No, Herman Cain has his head firmly lodged in a place that notoriously impedes both clear perception and rational thought. Someone once said long ago that patriotism is the last refuge of the scoundrel. I think there are lots of cool things about the good ol’USA, home of Tina Turner, jambalaya, and the First Amendment, but I’m not going around screaming America! America! at the top of my lungs because I know that people with nefarious motives have repeatedly used appeals to an emotional, knee-jerk feeling of nationalism to get people to do bad things without thinking carefully first. That’s what Hitler did. He invoked a very conservative ideal of German national identity to justify exterminating Jews, queers, gypsies, disabled persons, anyone who violated the Aryan ideal.
In a far less drastic way, this is also what Joseph McCarthy did, except he used the insidious, unseen enemy approach to scare his fellow Americans. We see this approach again with the “war on terror,” which now becomes an increasingly elastic, durable excuse to use the police powers in novel ways to contain social protest. We haven’t seen any New York cops explicitly claiming that they’re saving us from terrorists. I guess they realize that would be too patently ridiculous for anyone to believe. We have, however, seen some police behaving despicably toward protestors.
The real Americans are the people who are defending the rights of the protestors.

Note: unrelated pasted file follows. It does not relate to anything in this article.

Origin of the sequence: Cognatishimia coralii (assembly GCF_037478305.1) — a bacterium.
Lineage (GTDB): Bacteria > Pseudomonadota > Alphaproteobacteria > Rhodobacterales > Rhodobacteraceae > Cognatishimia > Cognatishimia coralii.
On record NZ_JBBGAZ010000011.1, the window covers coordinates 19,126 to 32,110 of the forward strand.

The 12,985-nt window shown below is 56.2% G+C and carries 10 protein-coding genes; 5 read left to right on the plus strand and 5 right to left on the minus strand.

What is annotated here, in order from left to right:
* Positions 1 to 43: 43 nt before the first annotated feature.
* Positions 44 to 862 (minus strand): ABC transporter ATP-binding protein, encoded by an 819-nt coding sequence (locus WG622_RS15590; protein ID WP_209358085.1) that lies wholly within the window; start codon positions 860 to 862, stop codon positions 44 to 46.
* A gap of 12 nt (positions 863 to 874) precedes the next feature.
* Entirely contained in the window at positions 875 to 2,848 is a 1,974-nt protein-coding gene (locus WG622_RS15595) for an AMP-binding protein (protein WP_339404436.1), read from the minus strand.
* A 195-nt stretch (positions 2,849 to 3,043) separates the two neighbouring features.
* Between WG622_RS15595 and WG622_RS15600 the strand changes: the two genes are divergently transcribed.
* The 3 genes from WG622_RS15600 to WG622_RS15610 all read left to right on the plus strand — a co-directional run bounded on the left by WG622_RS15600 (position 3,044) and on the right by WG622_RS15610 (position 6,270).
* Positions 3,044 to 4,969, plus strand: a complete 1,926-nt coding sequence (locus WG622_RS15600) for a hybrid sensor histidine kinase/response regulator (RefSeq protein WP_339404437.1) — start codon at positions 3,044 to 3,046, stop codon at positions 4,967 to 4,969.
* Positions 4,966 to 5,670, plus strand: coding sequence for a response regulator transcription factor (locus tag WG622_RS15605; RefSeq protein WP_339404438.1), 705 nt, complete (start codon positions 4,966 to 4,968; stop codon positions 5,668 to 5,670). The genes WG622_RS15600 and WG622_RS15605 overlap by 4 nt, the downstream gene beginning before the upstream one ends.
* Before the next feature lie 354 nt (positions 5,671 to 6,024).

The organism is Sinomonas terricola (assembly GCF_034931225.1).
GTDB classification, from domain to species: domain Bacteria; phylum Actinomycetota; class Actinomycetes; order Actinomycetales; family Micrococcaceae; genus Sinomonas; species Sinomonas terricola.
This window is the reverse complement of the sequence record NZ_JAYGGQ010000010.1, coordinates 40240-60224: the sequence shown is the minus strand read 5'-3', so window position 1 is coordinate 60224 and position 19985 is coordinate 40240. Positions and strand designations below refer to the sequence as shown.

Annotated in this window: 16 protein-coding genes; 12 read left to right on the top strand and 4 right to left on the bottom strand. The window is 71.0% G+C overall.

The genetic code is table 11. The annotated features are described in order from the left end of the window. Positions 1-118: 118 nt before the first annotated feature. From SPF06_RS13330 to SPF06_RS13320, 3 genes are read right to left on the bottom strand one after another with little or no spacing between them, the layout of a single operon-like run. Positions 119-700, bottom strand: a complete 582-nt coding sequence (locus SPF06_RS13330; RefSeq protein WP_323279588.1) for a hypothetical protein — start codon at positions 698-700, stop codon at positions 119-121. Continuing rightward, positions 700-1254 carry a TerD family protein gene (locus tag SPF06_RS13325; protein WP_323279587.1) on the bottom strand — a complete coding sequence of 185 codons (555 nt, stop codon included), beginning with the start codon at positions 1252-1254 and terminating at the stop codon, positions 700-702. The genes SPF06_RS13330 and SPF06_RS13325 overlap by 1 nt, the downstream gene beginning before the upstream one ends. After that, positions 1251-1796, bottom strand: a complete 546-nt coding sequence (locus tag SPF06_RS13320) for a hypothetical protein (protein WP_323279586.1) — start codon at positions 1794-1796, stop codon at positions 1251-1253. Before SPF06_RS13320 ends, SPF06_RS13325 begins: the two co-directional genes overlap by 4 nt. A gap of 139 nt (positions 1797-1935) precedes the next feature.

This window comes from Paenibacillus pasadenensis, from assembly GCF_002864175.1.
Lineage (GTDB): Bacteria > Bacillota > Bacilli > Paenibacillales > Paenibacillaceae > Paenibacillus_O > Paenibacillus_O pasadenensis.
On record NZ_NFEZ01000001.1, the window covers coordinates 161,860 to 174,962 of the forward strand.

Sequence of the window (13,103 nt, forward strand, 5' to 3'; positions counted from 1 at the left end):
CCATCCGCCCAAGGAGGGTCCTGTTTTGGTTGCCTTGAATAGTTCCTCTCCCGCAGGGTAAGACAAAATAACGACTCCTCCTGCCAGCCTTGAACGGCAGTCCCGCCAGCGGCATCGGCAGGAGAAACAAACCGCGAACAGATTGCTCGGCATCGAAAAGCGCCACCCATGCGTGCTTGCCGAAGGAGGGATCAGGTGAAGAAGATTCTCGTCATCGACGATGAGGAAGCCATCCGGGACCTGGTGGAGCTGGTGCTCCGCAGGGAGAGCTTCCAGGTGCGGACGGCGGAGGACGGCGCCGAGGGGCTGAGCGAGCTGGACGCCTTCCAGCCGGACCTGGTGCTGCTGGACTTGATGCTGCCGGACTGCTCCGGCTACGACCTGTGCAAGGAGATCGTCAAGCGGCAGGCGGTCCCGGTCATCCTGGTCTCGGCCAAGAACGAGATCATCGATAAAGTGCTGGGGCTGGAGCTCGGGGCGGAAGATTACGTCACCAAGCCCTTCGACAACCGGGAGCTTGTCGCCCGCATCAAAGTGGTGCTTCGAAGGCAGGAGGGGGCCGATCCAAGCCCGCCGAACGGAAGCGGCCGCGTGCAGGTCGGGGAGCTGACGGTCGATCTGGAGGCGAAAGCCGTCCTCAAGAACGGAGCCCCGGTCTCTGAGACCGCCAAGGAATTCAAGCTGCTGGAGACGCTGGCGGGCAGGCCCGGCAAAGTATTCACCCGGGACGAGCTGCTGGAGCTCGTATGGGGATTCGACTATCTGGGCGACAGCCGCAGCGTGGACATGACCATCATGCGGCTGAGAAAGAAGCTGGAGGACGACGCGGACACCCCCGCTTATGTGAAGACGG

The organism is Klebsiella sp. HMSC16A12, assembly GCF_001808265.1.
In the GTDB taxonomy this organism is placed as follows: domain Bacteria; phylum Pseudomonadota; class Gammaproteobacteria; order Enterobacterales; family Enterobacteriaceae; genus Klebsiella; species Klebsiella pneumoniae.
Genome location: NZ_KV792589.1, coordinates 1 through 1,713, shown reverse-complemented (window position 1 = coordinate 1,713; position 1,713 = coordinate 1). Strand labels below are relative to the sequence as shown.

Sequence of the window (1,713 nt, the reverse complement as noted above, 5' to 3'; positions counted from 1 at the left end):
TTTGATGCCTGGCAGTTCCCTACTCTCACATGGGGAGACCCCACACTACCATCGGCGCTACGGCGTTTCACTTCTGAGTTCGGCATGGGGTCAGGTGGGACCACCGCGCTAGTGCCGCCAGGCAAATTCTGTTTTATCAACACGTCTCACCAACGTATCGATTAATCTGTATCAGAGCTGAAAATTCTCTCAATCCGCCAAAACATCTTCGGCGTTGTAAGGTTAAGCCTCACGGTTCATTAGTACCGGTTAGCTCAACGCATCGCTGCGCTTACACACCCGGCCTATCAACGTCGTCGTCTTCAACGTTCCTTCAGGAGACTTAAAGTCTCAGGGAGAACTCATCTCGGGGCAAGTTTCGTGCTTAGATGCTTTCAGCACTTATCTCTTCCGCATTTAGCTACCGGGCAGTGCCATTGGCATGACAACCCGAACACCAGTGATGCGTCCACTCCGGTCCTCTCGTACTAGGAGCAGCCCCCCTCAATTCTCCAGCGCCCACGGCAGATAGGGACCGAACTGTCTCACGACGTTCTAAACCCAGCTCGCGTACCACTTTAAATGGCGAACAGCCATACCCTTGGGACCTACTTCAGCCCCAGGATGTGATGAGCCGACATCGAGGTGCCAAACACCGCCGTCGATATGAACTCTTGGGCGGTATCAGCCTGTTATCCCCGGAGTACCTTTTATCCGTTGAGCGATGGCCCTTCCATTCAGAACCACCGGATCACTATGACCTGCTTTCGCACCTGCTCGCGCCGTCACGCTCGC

Also, it’s not as if everything American is admirable and desirable. Arguably, the modal American in 2011 is the obese, diabetic person doing the shop ‘til you drop thing at Wal Mart. Not pretty. Not healthy. Of course, people like Herman Cain are also the most prone to the whole, “love it or leave it” mentality. Seems to me it’s like raising children. Smart parents who really love their children tell the children when they’re screwing up. It’s how we learn. Or teaching. If you want your students to learn anything, you have to tell them when they’re wrong. You should do so as gently and compassionately as possible, but you need to correct mistakes. Similarly with our nation. If we see it doing things it shouldn’t do according to our understanding of its central values, then we should speak up. It’s called protest.
©2011 Dr. William Turner. Visit his blog
Click here to see our series of posters about the crazy liberal ideas that have made America what it is today